The San Francisco police officer known as the "Hot Cop of the Castro" offered a defense in court Wednesday attempting to explain why he fled the scene after hitting two pedestrians with his car while off-duty in 2015.
The officer, whose real name is Christopher Kohrs, said he felt threatened by a "very aggressive" crowd since people recognized him as a police officer due to his online fame, his attorney said, according to SFGate.com. The prosecution, meanwhile, argued Kohrs was simply trying to avoid getting in trouble.
"Thousands and thousands of people knew him," his lawyer Peter Furst said in court, according to SFGate. "It was a good thing in the beginning, but in the context of this case, not so much."
Kohrs was a bit of a viral sensation after a resident posted a picture of him online, earning him the playful nickname. Soon he had a Facebook page dedicated to him, news crews following him around and BuzzFeed dubbing him the "hottest cop ever," a 2015 column in San Jose's The Mercury News noted.
Then came the accident. Kohrs was behind the wheel of his personal Dodge Charger in 2015 with his brother and a friend after being at a club when he struck two pedestrians. The accident took place at 3 a.m. local time and was serious enough to smash the windshield, according to SF Weekly.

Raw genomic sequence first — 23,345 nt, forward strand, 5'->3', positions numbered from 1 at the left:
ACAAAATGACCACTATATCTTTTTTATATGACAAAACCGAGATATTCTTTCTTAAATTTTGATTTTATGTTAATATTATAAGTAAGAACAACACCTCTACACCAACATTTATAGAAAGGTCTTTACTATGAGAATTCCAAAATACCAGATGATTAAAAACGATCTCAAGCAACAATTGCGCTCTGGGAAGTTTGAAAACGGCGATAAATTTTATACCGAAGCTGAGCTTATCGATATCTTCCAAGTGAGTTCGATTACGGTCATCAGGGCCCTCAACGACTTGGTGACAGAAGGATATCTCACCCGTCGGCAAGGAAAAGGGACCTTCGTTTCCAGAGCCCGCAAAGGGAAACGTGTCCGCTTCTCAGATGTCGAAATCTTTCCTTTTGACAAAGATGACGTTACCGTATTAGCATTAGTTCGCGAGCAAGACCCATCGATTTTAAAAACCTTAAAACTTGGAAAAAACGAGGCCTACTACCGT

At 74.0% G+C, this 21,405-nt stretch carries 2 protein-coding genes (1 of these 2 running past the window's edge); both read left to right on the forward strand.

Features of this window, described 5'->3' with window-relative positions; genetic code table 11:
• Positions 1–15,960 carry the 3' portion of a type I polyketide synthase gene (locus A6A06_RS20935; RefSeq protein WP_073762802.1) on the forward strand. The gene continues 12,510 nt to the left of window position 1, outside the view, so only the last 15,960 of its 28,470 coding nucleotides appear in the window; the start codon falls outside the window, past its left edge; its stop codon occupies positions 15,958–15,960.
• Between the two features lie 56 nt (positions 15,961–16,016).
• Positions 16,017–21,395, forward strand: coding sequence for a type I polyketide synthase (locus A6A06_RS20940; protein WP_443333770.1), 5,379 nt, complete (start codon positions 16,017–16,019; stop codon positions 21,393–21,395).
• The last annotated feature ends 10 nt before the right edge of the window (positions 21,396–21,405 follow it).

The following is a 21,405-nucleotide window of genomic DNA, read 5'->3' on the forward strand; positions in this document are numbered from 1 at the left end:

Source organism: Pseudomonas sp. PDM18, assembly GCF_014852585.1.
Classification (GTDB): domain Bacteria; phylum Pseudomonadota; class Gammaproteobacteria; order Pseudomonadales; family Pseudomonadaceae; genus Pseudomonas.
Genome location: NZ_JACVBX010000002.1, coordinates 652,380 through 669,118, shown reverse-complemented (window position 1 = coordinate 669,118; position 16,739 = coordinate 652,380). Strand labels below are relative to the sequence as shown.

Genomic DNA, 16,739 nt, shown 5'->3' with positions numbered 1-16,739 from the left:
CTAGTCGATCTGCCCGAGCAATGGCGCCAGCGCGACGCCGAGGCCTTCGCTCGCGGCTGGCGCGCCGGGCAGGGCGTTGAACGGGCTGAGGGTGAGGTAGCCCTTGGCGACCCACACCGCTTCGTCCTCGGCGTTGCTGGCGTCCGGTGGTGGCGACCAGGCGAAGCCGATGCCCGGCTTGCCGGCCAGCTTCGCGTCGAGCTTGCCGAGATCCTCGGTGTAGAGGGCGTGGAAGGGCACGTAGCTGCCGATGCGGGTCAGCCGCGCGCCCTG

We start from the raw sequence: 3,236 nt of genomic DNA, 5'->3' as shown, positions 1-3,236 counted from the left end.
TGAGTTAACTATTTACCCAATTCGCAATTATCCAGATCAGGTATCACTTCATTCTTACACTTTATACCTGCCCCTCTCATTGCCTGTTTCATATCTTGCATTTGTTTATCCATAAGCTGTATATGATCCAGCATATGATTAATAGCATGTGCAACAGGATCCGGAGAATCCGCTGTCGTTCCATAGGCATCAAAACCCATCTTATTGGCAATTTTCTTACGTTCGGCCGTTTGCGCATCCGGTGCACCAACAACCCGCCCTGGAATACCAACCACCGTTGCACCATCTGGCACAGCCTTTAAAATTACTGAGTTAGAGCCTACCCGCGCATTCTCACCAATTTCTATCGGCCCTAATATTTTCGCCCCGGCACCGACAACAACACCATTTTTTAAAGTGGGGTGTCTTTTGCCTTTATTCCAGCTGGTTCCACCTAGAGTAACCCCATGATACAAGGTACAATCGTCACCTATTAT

"Oh shit, oh shit, what do we do?" Kohrs' friend, Norman Banks, remembered saying, according to SF Weekly. The so-called Hot Cop fled the scene on foot, leaving behind his brother and friend . Kohrs, who was apparently the designated driver for his group that night, reportedly took nearly eight hours to turn himself in.
According to SFGate, one of the victims who was struck by the car, Frank Vilches, nearly died and racked up some $600,000 in medical bills, a lawsuit against the city and Kohrs claimed.
Kohrs' lawyer claimed to the jury that his client fled the scene because an angry crowd of 100 people, claiming some of the folks from the "dangerous neighborhood" were yelling "It’s the Hot Cop! F--k the police!" according to SFGate.
"He chose flight over duty," Prosecutor Rolando Mazariegos said in court, according to SF Weekly.
Kohrs was placed on administrative leave from the police force and has pleaded not guilty to his charges of hit and run causing injury and hit and run causing serious permanent injury.